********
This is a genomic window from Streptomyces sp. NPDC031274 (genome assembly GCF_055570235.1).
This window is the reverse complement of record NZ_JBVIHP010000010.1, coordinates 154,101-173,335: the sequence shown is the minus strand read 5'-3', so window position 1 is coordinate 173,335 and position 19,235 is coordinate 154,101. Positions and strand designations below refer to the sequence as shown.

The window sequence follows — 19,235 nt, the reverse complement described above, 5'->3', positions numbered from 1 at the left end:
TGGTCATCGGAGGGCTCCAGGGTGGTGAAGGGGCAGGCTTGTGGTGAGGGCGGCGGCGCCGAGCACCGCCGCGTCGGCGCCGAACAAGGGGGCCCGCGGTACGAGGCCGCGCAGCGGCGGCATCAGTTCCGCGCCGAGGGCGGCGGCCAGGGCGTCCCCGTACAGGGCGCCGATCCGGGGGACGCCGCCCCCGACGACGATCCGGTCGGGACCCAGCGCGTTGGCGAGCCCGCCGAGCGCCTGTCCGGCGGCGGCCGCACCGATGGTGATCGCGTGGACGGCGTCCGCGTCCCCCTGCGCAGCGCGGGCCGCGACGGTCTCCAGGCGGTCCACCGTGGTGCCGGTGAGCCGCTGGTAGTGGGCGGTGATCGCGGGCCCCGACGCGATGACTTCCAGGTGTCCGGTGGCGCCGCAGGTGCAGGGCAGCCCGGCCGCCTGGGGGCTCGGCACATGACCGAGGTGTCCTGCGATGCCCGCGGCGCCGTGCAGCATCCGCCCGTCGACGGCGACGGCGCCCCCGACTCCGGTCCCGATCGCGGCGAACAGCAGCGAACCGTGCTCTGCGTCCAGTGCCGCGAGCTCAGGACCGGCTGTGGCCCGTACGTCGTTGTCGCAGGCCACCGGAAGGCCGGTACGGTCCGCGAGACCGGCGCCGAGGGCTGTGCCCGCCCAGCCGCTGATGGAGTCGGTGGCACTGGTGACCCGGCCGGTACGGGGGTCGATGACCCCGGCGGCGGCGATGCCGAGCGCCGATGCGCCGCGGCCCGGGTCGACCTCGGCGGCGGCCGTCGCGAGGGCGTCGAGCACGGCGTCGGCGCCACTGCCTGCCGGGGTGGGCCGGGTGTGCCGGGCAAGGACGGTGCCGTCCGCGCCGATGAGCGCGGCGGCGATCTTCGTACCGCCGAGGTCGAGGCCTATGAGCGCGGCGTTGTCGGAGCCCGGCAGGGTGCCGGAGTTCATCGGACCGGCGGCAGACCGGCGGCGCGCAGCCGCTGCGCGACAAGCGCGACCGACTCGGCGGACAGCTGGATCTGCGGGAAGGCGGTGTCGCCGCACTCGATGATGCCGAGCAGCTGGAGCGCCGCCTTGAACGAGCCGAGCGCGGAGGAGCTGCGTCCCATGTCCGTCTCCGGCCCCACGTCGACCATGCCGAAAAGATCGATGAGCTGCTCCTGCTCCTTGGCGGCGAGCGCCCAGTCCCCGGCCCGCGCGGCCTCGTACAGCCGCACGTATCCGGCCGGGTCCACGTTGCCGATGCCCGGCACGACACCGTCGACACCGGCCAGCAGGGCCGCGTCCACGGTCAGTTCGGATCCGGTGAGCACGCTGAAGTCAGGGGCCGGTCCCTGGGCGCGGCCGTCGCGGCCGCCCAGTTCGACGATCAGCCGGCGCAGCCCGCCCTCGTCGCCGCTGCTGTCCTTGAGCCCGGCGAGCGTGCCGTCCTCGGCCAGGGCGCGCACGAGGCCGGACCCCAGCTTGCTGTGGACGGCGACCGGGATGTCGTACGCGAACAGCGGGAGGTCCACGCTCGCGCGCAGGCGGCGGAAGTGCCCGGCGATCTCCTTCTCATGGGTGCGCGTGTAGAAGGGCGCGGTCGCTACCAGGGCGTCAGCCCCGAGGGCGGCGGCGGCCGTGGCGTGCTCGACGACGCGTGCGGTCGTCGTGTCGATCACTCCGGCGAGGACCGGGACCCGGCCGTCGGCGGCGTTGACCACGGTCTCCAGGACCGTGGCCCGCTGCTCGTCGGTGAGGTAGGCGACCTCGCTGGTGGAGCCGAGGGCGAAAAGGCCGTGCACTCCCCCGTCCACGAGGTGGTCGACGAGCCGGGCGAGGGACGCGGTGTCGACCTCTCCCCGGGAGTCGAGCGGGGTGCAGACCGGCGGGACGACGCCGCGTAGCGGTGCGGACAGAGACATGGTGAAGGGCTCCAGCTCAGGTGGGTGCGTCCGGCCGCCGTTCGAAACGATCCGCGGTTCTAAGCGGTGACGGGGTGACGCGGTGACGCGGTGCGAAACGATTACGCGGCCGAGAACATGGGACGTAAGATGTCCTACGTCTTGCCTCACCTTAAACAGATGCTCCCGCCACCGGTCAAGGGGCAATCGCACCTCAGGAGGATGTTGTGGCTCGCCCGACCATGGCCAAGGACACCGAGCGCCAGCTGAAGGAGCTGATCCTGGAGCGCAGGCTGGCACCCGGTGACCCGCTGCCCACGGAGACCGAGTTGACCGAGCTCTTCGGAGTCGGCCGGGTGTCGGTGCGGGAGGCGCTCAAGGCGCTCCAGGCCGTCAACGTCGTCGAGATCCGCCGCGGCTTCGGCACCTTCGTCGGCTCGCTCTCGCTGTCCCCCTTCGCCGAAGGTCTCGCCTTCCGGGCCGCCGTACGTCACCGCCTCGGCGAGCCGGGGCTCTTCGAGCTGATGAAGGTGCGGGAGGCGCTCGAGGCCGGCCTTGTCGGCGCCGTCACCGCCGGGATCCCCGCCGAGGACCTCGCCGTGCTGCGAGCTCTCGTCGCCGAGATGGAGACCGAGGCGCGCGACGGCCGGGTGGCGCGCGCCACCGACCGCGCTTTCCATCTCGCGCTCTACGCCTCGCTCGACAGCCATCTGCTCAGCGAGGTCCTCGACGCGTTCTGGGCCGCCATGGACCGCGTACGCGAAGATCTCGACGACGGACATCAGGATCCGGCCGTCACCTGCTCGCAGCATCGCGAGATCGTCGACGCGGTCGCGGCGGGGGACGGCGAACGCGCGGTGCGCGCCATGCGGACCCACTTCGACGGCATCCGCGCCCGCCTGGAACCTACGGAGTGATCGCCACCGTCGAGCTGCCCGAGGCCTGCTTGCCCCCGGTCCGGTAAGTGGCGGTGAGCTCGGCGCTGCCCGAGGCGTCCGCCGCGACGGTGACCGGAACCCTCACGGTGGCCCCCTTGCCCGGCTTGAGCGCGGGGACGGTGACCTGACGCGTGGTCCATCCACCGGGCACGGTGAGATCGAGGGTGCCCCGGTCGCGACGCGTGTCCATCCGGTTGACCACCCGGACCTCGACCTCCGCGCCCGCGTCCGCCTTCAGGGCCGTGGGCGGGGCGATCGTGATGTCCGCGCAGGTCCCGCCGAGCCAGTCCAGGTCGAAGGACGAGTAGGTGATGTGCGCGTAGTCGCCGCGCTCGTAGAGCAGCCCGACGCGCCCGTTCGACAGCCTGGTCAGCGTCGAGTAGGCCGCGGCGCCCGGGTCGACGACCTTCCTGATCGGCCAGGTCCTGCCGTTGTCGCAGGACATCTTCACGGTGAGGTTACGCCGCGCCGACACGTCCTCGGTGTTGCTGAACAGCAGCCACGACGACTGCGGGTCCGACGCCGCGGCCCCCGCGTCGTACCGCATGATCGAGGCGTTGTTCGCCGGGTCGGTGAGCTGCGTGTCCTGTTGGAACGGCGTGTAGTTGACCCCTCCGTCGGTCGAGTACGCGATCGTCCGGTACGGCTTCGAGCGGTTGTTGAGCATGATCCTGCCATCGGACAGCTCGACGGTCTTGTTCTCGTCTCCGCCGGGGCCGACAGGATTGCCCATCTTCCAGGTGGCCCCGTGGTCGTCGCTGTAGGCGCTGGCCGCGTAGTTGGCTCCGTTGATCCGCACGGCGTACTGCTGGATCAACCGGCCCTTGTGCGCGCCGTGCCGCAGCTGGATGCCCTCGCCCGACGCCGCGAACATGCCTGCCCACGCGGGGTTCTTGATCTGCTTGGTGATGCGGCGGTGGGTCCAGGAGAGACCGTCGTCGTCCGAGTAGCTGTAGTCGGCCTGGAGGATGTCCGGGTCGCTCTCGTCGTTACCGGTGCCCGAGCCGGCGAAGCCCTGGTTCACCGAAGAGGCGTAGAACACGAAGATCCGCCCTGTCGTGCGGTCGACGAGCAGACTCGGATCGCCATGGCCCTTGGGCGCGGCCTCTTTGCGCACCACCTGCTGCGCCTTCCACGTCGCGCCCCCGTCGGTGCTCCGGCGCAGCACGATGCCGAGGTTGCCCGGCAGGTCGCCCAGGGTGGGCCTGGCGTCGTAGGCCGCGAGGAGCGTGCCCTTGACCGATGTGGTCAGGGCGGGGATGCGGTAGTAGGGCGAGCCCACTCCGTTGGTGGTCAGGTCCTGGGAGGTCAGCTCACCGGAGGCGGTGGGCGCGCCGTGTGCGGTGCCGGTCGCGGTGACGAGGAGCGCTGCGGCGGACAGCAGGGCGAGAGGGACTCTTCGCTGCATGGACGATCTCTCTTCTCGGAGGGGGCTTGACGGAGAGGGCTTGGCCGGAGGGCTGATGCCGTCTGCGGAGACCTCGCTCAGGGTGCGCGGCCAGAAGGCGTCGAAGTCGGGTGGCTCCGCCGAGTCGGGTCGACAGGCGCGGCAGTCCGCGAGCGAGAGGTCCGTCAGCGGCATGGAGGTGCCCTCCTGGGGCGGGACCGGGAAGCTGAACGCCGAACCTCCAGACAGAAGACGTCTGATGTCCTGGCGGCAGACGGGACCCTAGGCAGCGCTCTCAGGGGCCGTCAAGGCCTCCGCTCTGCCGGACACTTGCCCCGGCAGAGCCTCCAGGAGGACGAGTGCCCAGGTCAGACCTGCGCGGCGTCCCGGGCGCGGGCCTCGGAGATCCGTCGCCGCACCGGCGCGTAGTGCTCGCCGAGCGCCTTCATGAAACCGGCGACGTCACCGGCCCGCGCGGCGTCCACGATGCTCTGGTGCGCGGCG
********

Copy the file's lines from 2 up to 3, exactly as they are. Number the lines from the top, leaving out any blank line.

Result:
This window is the reverse complement of record NZ_JBVIHP010000010.1, coordinates 154,101-173,335: the sequence shown is the minus strand read 5'-3', so window position 1 is coordinate 173,335 and position 19,235 is coordinate 154,101. Positions and strand designations below refer to the sequence as shown.

The window sequence follows — 19,235 nt, the reverse complement described above, 5'->3', positions numbered from 1 at the left end: